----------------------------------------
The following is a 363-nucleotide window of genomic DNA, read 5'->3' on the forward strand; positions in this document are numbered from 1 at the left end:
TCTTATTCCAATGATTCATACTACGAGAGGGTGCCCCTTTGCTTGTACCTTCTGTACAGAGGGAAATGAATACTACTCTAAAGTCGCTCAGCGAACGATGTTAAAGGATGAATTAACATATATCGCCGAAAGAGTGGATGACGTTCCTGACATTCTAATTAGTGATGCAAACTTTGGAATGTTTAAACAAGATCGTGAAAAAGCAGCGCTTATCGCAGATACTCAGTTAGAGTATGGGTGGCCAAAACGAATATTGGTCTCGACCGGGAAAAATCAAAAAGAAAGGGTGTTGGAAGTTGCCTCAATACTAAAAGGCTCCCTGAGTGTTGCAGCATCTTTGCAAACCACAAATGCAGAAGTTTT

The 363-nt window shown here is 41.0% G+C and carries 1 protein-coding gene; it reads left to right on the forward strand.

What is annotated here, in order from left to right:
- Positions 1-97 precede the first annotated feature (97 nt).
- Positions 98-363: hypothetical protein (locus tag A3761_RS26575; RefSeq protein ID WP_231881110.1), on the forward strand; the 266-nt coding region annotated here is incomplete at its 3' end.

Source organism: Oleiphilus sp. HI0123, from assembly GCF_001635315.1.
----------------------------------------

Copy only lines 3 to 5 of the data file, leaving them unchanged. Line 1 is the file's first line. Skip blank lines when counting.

The 363-nt window shown here is 41.0% G+C and carries 1 protein-coding gene; it reads left to right on the forward strand.

What is annotated here, in order from left to right:
- Positions 1-97 precede the first annotated feature (97 nt).